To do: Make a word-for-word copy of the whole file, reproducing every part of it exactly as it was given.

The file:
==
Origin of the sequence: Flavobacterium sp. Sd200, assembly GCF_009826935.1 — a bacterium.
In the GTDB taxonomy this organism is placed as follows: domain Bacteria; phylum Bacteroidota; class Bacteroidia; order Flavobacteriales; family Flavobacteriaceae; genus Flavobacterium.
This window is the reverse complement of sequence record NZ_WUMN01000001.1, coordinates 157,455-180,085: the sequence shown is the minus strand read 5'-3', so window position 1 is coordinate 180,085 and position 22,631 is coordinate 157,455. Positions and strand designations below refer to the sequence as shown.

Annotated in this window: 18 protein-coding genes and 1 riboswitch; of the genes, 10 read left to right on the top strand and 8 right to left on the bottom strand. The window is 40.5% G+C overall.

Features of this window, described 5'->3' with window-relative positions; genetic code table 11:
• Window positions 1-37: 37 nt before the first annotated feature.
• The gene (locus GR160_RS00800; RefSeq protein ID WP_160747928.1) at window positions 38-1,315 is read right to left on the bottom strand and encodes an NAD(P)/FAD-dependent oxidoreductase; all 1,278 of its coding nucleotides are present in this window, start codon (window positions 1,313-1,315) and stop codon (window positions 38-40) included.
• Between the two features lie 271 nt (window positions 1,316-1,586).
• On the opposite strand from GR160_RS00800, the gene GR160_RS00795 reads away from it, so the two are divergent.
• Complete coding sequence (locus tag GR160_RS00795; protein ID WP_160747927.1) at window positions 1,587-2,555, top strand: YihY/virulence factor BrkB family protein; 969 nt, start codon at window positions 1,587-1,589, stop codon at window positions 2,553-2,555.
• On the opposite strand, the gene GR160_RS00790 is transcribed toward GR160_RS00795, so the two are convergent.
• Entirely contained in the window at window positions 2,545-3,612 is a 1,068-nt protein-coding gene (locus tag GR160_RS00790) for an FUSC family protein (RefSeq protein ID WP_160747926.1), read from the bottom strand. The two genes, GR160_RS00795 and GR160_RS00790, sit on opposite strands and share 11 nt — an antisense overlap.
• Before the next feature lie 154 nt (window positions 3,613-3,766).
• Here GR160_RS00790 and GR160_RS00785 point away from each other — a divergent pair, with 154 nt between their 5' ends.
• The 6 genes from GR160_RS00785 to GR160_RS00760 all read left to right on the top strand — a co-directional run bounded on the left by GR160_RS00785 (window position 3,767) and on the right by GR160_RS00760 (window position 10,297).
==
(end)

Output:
Origin of the sequence: Flavobacterium sp. Sd200, assembly GCF_009826935.1 — a bacterium.
In the GTDB taxonomy this organism is placed as follows: domain Bacteria; phylum Bacteroidota; class Bacteroidia; order Flavobacteriales; family Flavobacteriaceae; genus Flavobacterium.
This window is the reverse complement of sequence record NZ_WUMN01000001.1, coordinates 157,455-180,085: the sequence shown is the minus strand read 5'-3', so window position 1 is coordinate 180,085 and position 22,631 is coordinate 157,455. Positions and strand designations below refer to the sequence as shown.

Annotated in this window: 18 protein-coding genes and 1 riboswitch; of the genes, 10 read left to right on the top strand and 8 right to left on the bottom strand. The window is 40.5% G+C overall.

Features of this window, described 5'->3' with window-relative positions; genetic code table 11:
• Window positions 1-37: 37 nt before the first annotated feature.
• The gene (locus GR160_RS00800; RefSeq protein ID WP_160747928.1) at window positions 38-1,315 is read right to left on the bottom strand and encodes an NAD(P)/FAD-dependent oxidoreductase; all 1,278 of its coding nucleotides are present in this window, start codon (window positions 1,313-1,315) and stop codon (window positions 38-40) included.
• Between the two features lie 271 nt (window positions 1,316-1,586).
• On the opposite strand from GR160_RS00800, the gene GR160_RS00795 reads away from it, so the two are divergent.
• Complete coding sequence (locus tag GR160_RS00795; protein ID WP_160747927.1) at window positions 1,587-2,555, top strand: YihY/virulence factor BrkB family protein; 969 nt, start codon at window positions 1,587-1,589, stop codon at window positions 2,553-2,555.
• On the opposite strand, the gene GR160_RS00790 is transcribed toward GR160_RS00795, so the two are convergent.
• Entirely contained in the window at window positions 2,545-3,612 is a 1,068-nt protein-coding gene (locus tag GR160_RS00790) for an FUSC family protein (RefSeq protein ID WP_160747926.1), read from the bottom strand. The two genes, GR160_RS00795 and GR160_RS00790, sit on opposite strands and share 11 nt — an antisense overlap.
• Before the next feature lie 154 nt (window positions 3,613-3,766).
• Here GR160_RS00790 and GR160_RS00785 point away from each other — a divergent pair, with 154 nt between their 5' ends.
• The 6 genes from GR160_RS00785 to GR160_RS00760 all read left to right on the top strand — a co-directional run bounded on the left by GR160_RS00785 (window position 3,767) and on the right by GR160_RS00760 (window position 10,297).